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The Rediff Special/Shyam Bhatia
February 03, 2004
If Abdul Qadeer Khan could substitute his middle name, it should be 'hubris.'
At least, that is the opinion of those frustrated younger scientists who steadily leaked stories about Khan's luxury lifestyle to members of the Pakistani Opposition and others interested in what goes on behind the high security walls of the Khan Research Laboratories and allied centres of nuclear research.
It is, of course, the United States that has put overwhelming pressure on President Pervez Musharraf to clamp down on
Khan and make an example of him, so that others are not tempted to follow his example by selling weapons of mass destruction in the international marketplace.
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But Musharraf's decision to act has been assisted immeasurably by Khan's disgruntled colleagues within the nuclear establishment who are disgusted by the 68-year-old scientist's behaviour, including his use of crude language and greed that has made him one of the richest men in Pakistan.
It is these colleagues who are responsible for revealing information about the scientist's collection of vintage cars, his luxury homes in Islamabad and elsewhere, the real estate purchases in London, the grace and favour contracts worth tens of millions of rupees that were given to his former son-in-law, and finally, to crown it all, the Hendrina Khan Hotel he bought in distant Timbuktu and named after his Dutch wife.
In recent years Khan has boasted of how he is descended from Shahabuddin Ghauri, founder of the Slave Dynasty which ruled Delhi between 1206 and 1290, who is buried in Jhelum. Khan has spent millions of rupees refurbishing the tomb of his 'ancestor' that had fallen into disrepair.
By all accounts, there are no limits to his ego. Never satisfied with the many honours conferred upon him, he even suggested to a former Pakistan president, General Zia-ul Haq, that a major city should be renamed after him.
But the plans for calling a city Qadeerabad were put on hold after Zia instead renamed the Kahuta Research Laboratories after Khan, in apparent reward for stealing European uranium centrifuge enrichment technology and bringing it to Pakistan.
It was this enrichment technology produced by a three-nation consortium of the UK, Germany and Holland that Khan painstakingly copied over a period of six years and replicated in Pakistan.
The cascades of centrifuges that were built first in Sihala and then at Kahuta and other centres owe their existence to Khan's success in stealing the blueprints that explained how they could be manufactured and run at optimum levels to produce sufficient quantities of the priceless uranium that is at the heart of Pakistan's nuclear weapons programme.
After he left Holland in a hurry in 1976, his activities were monitored by the Dutch government, which launched legal action against him, by the CIA, India and Israel.
But Khan was lucky to have a powerful protector in Zia who became a favoured ally of the United States after the Soviet invasion of Afghanistan in 1979. As the leader of a front-line state confronting Soviet aggression, the US had a hands off policy where Pakistan was concerned. Khan's uranium cascades were always secondary to the more important task of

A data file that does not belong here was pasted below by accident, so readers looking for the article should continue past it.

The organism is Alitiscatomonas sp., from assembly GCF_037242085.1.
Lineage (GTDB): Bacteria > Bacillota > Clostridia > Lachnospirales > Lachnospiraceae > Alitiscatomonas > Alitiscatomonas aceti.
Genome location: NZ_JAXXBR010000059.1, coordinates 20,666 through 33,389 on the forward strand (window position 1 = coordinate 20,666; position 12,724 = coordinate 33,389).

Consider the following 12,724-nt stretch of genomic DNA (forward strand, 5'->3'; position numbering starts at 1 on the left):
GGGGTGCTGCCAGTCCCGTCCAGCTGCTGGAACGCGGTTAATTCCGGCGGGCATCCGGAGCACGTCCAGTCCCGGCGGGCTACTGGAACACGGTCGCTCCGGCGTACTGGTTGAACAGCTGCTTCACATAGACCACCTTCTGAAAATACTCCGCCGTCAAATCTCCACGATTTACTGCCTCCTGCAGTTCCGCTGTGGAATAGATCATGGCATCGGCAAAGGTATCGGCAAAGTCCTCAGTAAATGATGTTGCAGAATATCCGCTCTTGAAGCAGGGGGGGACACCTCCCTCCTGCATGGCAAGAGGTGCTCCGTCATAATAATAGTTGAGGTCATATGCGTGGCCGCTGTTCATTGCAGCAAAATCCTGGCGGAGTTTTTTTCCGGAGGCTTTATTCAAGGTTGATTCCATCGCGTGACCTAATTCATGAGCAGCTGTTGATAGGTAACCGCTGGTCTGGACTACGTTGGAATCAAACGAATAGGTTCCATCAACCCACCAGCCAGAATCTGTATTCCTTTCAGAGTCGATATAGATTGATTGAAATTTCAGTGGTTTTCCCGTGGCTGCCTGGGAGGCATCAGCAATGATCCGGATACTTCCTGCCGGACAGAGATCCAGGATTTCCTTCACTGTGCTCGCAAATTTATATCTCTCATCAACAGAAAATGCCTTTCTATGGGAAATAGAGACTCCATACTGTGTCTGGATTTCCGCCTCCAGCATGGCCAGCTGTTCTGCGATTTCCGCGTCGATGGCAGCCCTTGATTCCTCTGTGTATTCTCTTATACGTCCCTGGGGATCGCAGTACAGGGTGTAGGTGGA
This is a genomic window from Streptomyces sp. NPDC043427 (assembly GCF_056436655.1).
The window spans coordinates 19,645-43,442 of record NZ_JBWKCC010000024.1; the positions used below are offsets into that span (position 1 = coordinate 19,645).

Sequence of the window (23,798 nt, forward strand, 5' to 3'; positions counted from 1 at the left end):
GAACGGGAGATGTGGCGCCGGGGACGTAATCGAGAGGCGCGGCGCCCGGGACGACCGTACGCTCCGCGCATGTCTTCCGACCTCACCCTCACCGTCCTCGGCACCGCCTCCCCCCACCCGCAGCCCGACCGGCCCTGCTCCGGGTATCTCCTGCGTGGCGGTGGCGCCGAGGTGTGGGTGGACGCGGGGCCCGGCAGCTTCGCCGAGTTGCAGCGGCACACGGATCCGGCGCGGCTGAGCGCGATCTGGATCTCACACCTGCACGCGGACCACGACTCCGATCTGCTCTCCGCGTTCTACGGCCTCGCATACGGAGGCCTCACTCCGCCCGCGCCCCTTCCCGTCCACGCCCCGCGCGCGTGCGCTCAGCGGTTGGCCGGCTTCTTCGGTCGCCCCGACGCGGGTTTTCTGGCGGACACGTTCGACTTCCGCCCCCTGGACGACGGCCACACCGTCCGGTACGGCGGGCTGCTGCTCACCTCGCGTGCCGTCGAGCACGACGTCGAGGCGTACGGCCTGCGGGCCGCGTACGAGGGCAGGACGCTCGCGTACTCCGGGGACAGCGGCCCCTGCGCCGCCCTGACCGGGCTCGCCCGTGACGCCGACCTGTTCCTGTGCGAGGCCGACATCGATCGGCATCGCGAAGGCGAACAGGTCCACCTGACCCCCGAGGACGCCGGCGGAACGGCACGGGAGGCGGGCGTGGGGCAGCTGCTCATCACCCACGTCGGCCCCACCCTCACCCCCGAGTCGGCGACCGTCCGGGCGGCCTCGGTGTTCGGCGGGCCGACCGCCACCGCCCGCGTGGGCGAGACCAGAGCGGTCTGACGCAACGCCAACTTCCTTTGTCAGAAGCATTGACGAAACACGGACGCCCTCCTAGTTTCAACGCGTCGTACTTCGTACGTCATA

confronting Moscow and pushing Soviet troops back across the Afghan border.
To achieve these objectives the Americans at the time were prepared to overlook Pakistan's evolution as a nuclear weapons power. The status quo did not change when Pakistan first conducted a 'cold' test in 1987, followed by a series of actual underground explosions in 1988.
It took the 9/11 tragedies for US policy-makers to take a fresh look at the men behind the by now fast proliferating Pakistan nuclear weapons programme.
Suspicions hardened into certainty when US forces attacking Al Qaeda bases in Afghanistan in the winter of 2001 encountered a clutch of Pakistani scientists -- all A Q Khan protégés -- briefing Osama bin Laden's senior advisers on nuclear weapons technology.
Bin Laden did not have the infrastructure to make nuclear bombs in Afghanistan, but his Pakistani advisers seem to have briefed him about how to construct what is known as a 'dirty' radioactive device using stolen or bought material. A 'dirty' bomb can spread radioactive material over a large area using a conventional bomb.
Last year, under prodding from the International Atomic Energy Agency in Vienna, the Iranian government conceded it had been assisted in its secret nuclear programme by Khan. In return, the Iranians gave him a villa and lucrative fishing rights in the Caspian Sea.
A year later, in January 2004, Libya confessed it too had a lucrative contract of mutual assistance with a gaggle of Pakistani nuclear scientists headed by Khan.
These revelations were topped by South Korea which told Washington that Khan had been detected taking nuclear know-how -- materials and designs -- to North Korea. A nuclear North Korea -- run by the erratic Kim Jong-il -- would threaten US bases and personnel throughout the Far East.
The Iranian and Libyan disclosures along with the threat to American lives is what finally provoked the US to move against Khan. Musharraf was told he needed to make an example of Khan or risk being ousted from office.
So far, Musharraf has chosen the former course. Pakistan's fundamentalist Opposition parties have threatened to turn out in their hundreds of thousands to protest the treatment of Khan, a national hero. Musharraf has told them and any remaining supporters of Khan that he will face them down.
Judging by the way some of Khan's former loyalists are willing to turn 'approver' with never ending tales of his folie de grandeur, Musharraf has plenty of ammunition available for use against the 'descendant' of Shahabuddin Ghauri.
Photograph: FAROOQ NAEEM/AFP/Getty Images
Image: Uday Kuckian